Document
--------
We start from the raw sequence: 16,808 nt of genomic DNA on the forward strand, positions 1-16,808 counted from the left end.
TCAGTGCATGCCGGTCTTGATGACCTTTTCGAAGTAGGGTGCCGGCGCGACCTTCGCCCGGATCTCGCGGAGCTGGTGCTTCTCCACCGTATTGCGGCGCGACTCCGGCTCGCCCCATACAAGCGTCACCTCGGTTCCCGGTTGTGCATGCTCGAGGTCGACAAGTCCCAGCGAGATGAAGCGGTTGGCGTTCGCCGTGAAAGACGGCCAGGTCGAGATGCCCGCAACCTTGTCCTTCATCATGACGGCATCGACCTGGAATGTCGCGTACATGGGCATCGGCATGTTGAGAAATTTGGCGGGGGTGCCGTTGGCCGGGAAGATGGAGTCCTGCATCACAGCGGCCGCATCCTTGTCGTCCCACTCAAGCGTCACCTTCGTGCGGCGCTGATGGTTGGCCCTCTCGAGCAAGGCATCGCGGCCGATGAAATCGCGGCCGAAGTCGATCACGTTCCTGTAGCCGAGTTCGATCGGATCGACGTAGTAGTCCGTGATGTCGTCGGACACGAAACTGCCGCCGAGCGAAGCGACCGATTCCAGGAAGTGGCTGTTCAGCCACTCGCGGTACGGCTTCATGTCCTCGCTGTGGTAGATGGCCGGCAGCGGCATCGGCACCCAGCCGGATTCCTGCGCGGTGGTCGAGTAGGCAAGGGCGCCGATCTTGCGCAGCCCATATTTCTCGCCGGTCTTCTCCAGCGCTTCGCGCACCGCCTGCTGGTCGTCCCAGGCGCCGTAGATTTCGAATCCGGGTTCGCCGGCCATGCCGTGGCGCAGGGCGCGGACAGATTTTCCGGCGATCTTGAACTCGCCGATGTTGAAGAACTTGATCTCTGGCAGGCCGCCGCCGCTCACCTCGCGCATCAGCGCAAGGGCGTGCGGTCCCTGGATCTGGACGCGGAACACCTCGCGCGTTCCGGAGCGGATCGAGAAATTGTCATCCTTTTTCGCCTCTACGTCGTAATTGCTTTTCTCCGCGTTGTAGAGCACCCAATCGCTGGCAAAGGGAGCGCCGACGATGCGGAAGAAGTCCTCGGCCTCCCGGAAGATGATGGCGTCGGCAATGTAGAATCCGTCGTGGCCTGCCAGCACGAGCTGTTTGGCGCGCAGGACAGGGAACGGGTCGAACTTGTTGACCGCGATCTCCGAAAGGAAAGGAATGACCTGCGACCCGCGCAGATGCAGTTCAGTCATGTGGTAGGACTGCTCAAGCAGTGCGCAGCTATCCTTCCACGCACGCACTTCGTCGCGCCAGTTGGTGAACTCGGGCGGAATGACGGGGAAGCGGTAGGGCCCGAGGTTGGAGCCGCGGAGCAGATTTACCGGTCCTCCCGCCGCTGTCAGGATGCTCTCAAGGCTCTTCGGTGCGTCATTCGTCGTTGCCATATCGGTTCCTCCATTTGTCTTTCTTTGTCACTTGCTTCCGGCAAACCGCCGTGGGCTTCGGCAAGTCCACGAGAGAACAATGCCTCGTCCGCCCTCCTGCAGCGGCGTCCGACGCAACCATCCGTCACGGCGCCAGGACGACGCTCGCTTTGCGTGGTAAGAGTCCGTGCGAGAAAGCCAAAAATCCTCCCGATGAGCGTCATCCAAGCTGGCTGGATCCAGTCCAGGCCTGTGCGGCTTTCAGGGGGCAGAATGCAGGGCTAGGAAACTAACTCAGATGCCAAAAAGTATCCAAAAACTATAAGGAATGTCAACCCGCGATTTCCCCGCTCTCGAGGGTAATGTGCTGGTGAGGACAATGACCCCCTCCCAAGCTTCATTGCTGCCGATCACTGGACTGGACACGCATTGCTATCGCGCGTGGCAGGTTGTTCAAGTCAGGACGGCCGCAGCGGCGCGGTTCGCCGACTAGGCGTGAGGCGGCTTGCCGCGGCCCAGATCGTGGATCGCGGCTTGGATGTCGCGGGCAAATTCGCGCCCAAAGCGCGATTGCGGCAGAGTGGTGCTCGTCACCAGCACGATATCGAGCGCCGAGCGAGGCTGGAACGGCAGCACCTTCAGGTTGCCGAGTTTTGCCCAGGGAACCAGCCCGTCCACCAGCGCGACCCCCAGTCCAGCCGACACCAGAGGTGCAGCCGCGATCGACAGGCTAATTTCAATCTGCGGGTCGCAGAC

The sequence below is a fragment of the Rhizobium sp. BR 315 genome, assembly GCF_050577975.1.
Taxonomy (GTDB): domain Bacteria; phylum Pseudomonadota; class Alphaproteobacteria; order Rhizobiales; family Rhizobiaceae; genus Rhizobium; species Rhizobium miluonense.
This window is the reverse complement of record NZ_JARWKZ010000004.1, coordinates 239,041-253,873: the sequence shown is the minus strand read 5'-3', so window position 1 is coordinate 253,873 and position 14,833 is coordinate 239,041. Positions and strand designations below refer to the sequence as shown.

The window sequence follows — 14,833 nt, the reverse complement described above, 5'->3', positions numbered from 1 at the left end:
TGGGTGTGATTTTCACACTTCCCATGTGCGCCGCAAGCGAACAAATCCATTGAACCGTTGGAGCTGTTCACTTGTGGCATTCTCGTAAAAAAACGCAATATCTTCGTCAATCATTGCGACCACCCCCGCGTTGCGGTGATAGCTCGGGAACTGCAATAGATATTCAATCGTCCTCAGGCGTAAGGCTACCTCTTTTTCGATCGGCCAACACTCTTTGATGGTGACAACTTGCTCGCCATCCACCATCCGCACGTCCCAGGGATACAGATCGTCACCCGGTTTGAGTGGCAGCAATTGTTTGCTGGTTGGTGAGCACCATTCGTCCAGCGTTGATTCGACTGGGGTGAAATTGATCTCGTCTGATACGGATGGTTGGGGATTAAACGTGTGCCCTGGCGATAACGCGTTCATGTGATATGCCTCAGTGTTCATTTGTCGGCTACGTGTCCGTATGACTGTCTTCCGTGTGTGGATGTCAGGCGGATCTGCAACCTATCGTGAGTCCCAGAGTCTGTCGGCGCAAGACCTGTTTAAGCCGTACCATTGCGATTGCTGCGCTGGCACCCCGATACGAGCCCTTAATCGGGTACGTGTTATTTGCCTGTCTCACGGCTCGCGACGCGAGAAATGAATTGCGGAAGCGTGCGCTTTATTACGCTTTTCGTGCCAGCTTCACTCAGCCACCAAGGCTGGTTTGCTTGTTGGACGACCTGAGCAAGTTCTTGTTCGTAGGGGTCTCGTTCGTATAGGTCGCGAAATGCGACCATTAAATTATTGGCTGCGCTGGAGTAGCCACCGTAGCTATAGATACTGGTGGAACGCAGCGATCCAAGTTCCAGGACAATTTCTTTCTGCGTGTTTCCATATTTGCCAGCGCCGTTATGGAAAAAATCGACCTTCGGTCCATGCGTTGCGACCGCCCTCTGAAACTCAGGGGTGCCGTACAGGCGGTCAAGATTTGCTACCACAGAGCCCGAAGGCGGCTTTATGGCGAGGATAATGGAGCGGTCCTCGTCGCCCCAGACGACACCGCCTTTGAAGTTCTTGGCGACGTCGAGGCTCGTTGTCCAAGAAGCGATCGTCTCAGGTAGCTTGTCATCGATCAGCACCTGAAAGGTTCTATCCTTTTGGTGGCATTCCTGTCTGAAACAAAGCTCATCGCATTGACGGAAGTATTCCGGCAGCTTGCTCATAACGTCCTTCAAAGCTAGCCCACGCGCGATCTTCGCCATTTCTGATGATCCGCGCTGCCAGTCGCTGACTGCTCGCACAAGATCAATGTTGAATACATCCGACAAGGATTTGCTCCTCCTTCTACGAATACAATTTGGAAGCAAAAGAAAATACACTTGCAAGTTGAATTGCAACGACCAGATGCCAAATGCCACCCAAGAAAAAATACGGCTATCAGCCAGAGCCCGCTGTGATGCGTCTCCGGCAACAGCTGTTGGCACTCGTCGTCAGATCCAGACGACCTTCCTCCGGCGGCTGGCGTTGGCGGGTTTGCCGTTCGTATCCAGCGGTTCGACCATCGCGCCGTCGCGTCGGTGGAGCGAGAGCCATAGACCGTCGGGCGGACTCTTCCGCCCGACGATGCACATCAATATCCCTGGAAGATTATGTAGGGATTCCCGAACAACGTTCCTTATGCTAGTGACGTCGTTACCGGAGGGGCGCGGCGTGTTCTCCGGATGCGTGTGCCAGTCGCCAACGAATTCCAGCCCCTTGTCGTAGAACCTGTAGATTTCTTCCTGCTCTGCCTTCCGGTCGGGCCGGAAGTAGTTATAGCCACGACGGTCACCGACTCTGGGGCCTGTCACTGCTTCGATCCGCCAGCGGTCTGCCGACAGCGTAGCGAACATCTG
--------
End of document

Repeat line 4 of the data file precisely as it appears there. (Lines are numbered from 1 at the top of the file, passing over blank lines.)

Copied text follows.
Taxonomy (GTDB): domain Bacteria; phylum Pseudomonadota; class Alphaproteobacteria; order Rhizobiales; family Rhizobiaceae; genus Rhizobium; species Rhizobium miluonense.